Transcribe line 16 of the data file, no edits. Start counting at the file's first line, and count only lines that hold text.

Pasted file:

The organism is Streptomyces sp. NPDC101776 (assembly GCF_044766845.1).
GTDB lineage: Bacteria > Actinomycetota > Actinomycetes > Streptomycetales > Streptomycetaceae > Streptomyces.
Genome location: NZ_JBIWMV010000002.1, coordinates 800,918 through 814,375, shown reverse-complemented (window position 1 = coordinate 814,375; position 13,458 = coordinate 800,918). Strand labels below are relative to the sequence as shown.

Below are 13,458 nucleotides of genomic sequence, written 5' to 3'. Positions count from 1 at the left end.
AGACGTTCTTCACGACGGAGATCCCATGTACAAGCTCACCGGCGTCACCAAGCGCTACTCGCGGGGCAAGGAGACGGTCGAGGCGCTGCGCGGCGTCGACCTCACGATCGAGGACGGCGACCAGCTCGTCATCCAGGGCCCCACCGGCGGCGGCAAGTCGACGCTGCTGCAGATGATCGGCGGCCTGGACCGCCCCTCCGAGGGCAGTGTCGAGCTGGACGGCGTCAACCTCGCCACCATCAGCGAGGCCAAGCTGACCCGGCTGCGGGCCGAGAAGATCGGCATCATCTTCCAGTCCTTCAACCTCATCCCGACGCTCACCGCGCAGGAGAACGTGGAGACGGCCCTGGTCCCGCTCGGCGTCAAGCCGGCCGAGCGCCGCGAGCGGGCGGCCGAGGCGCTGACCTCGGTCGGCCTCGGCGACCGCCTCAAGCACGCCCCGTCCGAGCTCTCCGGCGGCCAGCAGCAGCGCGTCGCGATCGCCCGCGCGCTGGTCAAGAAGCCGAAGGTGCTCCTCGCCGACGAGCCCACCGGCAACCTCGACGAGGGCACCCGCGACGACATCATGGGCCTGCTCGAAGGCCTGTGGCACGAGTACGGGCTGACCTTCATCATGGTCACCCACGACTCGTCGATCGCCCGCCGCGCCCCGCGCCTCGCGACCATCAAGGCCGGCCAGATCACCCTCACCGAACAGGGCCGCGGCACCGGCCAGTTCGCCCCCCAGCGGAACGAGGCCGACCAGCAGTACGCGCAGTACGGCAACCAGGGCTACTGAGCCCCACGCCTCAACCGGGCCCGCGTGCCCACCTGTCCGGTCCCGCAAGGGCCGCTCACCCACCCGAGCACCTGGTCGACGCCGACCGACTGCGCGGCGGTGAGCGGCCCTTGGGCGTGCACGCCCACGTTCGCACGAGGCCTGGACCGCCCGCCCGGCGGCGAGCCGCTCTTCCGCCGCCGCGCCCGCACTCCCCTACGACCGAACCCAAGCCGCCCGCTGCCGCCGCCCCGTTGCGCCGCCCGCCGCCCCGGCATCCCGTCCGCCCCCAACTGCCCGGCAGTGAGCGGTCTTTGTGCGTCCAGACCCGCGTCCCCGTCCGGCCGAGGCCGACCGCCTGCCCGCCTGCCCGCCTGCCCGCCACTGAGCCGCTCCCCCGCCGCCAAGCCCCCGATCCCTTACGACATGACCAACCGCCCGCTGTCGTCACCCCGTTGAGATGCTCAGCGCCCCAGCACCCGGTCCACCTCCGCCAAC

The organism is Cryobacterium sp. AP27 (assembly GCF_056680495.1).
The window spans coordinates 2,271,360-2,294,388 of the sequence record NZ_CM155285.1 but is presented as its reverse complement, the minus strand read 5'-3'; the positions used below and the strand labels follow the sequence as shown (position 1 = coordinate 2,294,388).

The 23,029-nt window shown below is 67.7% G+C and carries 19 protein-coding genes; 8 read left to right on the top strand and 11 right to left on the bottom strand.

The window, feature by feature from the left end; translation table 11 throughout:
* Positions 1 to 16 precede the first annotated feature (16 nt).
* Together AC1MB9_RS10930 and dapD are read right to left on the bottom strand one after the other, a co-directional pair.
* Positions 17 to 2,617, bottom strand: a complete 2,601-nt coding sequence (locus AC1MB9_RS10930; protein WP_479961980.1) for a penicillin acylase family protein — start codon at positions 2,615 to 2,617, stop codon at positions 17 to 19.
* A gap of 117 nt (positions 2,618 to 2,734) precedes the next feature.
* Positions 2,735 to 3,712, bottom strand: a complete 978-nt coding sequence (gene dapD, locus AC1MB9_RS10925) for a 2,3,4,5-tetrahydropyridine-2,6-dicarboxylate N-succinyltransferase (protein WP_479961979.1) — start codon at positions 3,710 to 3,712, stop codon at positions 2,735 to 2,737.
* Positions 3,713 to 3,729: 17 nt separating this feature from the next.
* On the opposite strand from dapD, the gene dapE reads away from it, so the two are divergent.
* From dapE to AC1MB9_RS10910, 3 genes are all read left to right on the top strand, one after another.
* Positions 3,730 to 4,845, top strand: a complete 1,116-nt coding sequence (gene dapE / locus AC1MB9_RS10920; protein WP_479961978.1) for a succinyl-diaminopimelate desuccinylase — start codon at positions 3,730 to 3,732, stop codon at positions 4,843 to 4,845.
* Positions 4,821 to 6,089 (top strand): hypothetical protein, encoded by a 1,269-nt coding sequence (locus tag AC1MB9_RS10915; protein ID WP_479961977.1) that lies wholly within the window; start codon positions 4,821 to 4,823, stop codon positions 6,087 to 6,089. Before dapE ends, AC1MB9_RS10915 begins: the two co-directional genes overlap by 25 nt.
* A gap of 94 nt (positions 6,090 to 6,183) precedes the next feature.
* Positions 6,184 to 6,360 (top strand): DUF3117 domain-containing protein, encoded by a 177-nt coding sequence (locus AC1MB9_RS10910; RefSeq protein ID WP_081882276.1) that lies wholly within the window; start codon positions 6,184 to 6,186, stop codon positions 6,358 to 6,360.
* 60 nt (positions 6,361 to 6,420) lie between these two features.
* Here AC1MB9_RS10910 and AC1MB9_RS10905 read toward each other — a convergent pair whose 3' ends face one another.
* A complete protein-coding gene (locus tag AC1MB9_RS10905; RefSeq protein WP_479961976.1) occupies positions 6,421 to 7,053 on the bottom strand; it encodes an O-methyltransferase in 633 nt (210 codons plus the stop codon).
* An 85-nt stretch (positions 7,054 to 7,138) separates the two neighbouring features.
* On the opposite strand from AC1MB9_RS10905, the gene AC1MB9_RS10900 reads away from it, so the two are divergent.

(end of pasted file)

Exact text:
* On the opposite strand from dapD, the gene dapE reads away from it, so the two are divergent.